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Even tourism needs the e-quotient

By , agencyfaqs! | In Advertising | November 07, 2005
Advertising professionals agree that tourism ads need to be more creative, but plead they are helpless due to limited resources and shoe-string budgets


For products that & #BANNER1 & # may appear rather dull -- such as construction materials, adhesives or banking-related offerings -- marketers have unfailingly come up with zany ideas to influence their consumers. However, for an exciting segment like tourism, the campaigns have been uninspiring, to say the least. Most tourism ads in India still follow the age-old 'catalogue' format, and tend to be rather mundane. While advertising professionals do agree that tourism ads can be made much more exciting and creative than they currently are, they have their own theories on why these campaigns tend to be dull.

Prasoon Joshi, regional creative director, South and South East Asia, McCann-Erickson, says, "The entire tourism industry is still at a very nascent stage. And the majority of the Indian populace is still uninformed about the different tourist options available in our country, except for places with historical or religious importance. So for an advertiser, the first objective is to educate the consumer and then build an emotional connect."

Others like Prathap Suthan, national creative director, Grey, blame the state-run tourism boards. As he points out, "Most tourism boards have shoe-string budgets for advertising. This provides very limited resources for an agency, so much so, that there aren't enough funds to hire a professional photographer. Clients are generally keen on using the same stock shots every time. How can one expect creative work with such limited resources?"

While it may be true that state tourism boards do work at a different pace, what about the private tour operators. Why do their ads look no different? Josy Paul, national chairman david, explains, "For India, vacation is all about cheaper budget and best deals. This is where these private players come in. They always break their campaigns about packaged tours just before the beginning of a vacation season. The private tour operators always have an objective of fulfilling a target in terms of the number of packages they sell. And these adverts, which usually talk about various tariff plans, help them in achieving their targets."

However, there are a few advertising professionals who are trying to break the mould. Abhijit Avasthi, group creative director, Ogilvy and Mather, says, "We broke the clutter three years ago by launching the 'Incredible India' campaign. It was a series of television commercials and print campaigns, based on exotic pictures and themes of India pertaining to the country's history and cultural legacy. 'Incredible India' was a drastic shift from the usual postcard advertising which was prevalent."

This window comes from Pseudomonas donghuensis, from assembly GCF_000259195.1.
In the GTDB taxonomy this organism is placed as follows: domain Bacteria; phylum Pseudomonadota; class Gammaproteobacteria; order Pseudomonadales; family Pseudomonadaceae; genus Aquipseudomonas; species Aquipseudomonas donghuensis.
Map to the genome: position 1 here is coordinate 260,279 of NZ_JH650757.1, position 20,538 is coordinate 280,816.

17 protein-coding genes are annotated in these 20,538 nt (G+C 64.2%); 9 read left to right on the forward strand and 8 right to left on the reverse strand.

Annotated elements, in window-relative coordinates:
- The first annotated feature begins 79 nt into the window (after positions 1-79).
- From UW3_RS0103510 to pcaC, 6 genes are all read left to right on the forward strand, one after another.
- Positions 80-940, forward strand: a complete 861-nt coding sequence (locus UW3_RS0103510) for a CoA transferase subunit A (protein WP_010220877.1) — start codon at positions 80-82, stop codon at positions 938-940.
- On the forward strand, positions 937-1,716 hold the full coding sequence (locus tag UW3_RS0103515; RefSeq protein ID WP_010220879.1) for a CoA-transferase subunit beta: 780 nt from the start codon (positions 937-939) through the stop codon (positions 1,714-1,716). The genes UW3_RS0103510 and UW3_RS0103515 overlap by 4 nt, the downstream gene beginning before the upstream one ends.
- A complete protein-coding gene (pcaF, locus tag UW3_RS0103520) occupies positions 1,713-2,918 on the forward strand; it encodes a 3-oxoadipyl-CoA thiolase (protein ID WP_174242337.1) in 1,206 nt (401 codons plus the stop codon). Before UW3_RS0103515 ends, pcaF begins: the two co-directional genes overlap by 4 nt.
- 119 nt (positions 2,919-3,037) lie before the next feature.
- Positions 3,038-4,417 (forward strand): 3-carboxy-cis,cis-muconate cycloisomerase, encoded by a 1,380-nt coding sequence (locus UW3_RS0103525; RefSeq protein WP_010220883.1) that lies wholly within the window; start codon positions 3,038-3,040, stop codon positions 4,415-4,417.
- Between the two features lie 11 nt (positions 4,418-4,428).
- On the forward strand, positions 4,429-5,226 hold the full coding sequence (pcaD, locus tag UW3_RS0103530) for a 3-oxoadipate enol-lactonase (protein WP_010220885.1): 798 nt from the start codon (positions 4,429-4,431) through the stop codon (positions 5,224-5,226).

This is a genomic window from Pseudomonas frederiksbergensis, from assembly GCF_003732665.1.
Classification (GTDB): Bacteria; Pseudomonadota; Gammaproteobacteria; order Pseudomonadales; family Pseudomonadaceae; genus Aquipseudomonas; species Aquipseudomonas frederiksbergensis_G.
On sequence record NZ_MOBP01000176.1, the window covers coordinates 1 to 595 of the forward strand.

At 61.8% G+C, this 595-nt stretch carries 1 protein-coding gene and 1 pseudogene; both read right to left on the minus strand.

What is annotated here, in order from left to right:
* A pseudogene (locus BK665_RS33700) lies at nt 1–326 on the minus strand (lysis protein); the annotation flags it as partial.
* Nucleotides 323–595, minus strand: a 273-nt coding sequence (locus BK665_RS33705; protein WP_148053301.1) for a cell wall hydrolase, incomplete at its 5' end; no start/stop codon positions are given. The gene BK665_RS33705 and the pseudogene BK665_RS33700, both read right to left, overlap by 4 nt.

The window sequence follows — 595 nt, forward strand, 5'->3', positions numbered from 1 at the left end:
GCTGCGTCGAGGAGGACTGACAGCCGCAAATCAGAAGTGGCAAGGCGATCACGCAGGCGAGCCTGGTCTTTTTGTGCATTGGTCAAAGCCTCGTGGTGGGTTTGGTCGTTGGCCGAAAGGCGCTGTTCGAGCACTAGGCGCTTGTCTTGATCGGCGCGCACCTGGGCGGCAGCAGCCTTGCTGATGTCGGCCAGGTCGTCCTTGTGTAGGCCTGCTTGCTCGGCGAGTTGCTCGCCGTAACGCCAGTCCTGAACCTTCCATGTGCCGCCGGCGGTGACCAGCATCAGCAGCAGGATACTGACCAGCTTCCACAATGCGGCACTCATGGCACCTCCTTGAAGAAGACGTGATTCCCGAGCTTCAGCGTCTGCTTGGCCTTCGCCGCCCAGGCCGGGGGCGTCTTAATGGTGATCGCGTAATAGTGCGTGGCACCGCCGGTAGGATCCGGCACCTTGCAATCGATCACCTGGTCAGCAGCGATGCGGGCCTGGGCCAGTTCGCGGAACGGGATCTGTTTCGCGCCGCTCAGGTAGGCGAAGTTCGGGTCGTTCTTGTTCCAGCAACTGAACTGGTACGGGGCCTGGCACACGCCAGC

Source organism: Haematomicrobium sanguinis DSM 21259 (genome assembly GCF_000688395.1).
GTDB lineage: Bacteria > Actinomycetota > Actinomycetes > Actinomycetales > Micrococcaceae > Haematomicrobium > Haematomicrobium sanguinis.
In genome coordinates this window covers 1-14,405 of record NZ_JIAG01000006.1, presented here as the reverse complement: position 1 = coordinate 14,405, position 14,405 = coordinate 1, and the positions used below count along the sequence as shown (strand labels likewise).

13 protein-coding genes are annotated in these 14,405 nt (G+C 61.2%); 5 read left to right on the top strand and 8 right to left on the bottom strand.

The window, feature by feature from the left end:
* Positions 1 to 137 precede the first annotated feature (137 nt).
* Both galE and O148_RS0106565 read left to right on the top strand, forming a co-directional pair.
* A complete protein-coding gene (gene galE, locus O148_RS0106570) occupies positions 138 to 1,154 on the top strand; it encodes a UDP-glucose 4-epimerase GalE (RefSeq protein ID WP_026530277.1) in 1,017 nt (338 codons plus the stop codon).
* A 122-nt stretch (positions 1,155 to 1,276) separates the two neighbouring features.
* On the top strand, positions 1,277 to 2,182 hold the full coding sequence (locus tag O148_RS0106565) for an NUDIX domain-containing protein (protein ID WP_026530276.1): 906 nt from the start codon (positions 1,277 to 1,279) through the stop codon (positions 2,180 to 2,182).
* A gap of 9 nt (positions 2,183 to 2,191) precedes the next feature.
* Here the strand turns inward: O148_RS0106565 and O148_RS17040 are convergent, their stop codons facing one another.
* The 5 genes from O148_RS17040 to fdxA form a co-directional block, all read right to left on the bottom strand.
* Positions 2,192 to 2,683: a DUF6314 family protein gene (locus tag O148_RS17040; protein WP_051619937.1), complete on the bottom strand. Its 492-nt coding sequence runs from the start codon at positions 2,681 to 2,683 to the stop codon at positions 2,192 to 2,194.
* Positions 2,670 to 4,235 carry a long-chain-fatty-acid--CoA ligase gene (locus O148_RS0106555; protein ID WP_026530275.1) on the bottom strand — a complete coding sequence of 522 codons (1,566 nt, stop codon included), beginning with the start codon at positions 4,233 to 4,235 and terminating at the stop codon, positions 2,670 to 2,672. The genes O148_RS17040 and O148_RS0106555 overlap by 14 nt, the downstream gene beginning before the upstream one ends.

For instance, one of the print ads showed a village woman standing in the desert with earthen pitchers balanced on her head. In the ad, this tower of pots was used to represent the letter 'I' in India. It was all about creating a delightful visual impression for the visitors to the region. The year after that, the 'Incredible India' campaign took a different route with all the ads revolving around the theme of yoga. Since then, every year 'Incredible India' adverts have been based on an exclusive Indian theme, which promotes the country's history and cultural values.

Even Mudra, which has recently won the Maharashtra Tourism Development Corporation (MTDC) account, is quite excited about the recent campaigns it is currently working on. Ryan Menezes, creative director, Mudra says, "Clients have started buying better works. They are also now taking conscious effort to make the adverts more interesting and of better quality, creatively. The MTDC campaign, which we are currently working on, will be path-breaking."

While agencies are trying to innovate, not too many people consider India as a brand still. Ravi Raghavendra, creative director, Contract, says, "One 'Incredible India' campaign cannot change the system. It is not a question of budget or innovation but it is a matter of creating a serious brand out of India as tourist destination. There are countries such as Thailand, Malaysia, Singapore, etc., which are extremely aggressive in promoting the tourism options of the region. This drive is lacking in India, and should be spearheaded by the government. Only then will advertising agencies have the motivation to deliver better creatives and people start having different visions about tourism in India."

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